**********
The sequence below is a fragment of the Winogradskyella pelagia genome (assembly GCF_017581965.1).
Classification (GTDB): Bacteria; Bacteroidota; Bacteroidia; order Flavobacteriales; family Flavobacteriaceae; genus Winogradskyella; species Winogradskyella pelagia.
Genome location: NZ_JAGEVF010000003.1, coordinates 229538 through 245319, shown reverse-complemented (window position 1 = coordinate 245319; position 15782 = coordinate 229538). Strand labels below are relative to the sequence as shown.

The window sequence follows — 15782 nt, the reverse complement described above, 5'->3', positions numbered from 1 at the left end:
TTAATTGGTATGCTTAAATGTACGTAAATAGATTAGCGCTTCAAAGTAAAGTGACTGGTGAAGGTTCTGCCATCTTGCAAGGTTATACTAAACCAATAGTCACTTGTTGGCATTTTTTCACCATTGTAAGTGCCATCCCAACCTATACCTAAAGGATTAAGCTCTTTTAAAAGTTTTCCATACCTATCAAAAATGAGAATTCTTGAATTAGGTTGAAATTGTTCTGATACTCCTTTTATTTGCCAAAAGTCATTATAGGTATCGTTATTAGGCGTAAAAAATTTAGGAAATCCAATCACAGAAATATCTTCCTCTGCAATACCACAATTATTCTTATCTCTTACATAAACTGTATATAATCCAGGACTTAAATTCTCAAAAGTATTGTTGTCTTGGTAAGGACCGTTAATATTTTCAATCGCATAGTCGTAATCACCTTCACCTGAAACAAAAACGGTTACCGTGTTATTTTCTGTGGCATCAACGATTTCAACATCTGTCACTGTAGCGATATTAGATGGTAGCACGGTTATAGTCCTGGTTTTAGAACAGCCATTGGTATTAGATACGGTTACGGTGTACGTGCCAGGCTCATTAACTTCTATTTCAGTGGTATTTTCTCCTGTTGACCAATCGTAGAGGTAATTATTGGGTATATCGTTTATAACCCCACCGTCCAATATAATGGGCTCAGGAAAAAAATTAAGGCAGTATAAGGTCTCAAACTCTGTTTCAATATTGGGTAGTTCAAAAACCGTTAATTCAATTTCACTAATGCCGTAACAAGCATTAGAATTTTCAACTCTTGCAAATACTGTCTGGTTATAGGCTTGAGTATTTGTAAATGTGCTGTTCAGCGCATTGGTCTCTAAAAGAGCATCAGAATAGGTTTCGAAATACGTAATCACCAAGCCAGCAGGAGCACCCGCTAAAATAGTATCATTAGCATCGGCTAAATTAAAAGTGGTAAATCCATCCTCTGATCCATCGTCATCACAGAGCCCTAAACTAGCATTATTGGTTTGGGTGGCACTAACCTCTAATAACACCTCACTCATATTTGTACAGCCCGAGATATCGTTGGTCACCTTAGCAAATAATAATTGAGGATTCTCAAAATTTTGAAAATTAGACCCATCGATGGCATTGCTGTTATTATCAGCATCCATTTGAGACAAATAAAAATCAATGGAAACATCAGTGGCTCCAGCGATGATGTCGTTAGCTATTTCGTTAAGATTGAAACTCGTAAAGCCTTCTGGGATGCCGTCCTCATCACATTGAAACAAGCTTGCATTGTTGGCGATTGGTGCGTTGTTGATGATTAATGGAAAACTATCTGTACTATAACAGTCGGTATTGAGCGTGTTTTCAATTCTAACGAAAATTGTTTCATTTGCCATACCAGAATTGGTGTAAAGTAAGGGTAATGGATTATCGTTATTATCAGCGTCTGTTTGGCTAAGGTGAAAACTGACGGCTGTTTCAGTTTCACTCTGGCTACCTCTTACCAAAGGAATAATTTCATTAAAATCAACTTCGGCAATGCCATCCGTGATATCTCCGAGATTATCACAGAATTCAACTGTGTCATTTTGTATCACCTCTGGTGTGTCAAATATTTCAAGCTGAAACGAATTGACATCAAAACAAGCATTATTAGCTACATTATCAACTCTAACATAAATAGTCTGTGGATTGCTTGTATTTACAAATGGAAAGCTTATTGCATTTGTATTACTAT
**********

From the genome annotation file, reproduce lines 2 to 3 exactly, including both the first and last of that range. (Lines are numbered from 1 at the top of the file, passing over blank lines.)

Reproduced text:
Classification (GTDB): Bacteria; Bacteroidota; Bacteroidia; order Flavobacteriales; family Flavobacteriaceae; genus Winogradskyella; species Winogradskyella pelagia.
Genome location: NZ_JAGEVF010000003.1, coordinates 229538 through 245319, shown reverse-complemented (window position 1 = coordinate 245319; position 15782 = coordinate 229538). Strand labels below are relative to the sequence as shown.